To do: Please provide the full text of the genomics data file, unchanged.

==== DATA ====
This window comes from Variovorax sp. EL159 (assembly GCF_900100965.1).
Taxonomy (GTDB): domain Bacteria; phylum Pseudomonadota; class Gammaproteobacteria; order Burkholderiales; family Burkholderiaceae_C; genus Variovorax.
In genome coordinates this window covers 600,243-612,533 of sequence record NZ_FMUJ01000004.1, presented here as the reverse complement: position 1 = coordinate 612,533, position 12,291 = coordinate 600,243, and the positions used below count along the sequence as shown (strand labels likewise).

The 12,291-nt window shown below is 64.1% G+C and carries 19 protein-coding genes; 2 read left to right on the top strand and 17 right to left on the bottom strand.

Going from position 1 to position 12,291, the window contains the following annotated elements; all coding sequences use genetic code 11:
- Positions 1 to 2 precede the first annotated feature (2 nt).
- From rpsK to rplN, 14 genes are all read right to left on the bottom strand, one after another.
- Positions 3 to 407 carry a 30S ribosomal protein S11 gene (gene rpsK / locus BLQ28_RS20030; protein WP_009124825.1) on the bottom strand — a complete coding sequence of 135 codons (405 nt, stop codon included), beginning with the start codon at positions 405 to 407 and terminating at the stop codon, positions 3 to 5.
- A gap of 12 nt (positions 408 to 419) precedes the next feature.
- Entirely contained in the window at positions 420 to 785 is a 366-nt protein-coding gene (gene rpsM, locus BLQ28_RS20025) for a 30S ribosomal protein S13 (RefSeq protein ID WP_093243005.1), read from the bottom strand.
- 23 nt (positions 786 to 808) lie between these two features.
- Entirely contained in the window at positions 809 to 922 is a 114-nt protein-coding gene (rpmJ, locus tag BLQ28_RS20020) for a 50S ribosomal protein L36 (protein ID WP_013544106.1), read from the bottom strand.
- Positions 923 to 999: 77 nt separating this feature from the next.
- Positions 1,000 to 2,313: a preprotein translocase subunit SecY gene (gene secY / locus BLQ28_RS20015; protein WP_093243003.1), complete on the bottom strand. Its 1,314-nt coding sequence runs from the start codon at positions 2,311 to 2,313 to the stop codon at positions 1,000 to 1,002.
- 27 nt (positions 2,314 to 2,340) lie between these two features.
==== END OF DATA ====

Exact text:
This window comes from Variovorax sp. EL159 (assembly GCF_900100965.1).
Taxonomy (GTDB): domain Bacteria; phylum Pseudomonadota; class Gammaproteobacteria; order Burkholderiales; family Burkholderiaceae_C; genus Variovorax.
In genome coordinates this window covers 600,243-612,533 of sequence record NZ_FMUJ01000004.1, presented here as the reverse complement: position 1 = coordinate 612,533, position 12,291 = coordinate 600,243, and the positions used below count along the sequence as shown (strand labels likewise).

The 12,291-nt window shown below is 64.1% G+C and carries 19 protein-coding genes; 2 read left to right on the top strand and 17 right to left on the bottom strand.

Going from position 1 to position 12,291, the window contains the following annotated elements; all coding sequences use genetic code 11:
- Positions 1 to 2 precede the first annotated feature (2 nt).
- From rpsK to rplN, 14 genes are all read right to left on the bottom strand, one after another.
- Positions 3 to 407 carry a 30S ribosomal protein S11 gene (gene rpsK / locus BLQ28_RS20030; protein WP_009124825.1) on the bottom strand — a complete coding sequence of 135 codons (405 nt, stop codon included), beginning with the start codon at positions 405 to 407 and terminating at the stop codon, positions 3 to 5.
- A gap of 12 nt (positions 408 to 419) precedes the next feature.
- Entirely contained in the window at positions 420 to 785 is a 366-nt protein-coding gene (gene rpsM, locus BLQ28_RS20025) for a 30S ribosomal protein S13 (RefSeq protein ID WP_093243005.1), read from the bottom strand.
- 23 nt (positions 786 to 808) lie between these two features.
- Entirely contained in the window at positions 809 to 922 is a 114-nt protein-coding gene (rpmJ, locus tag BLQ28_RS20020) for a 50S ribosomal protein L36 (protein ID WP_013544106.1), read from the bottom strand.
- Positions 923 to 999: 77 nt separating this feature from the next.
- Positions 1,000 to 2,313: a preprotein translocase subunit SecY gene (gene secY / locus BLQ28_RS20015; protein WP_093243003.1), complete on the bottom strand. Its 1,314-nt coding sequence runs from the start codon at positions 2,311 to 2,313 to the stop codon at positions 1,000 to 1,002.
- 27 nt (positions 2,314 to 2,340) lie between these two features.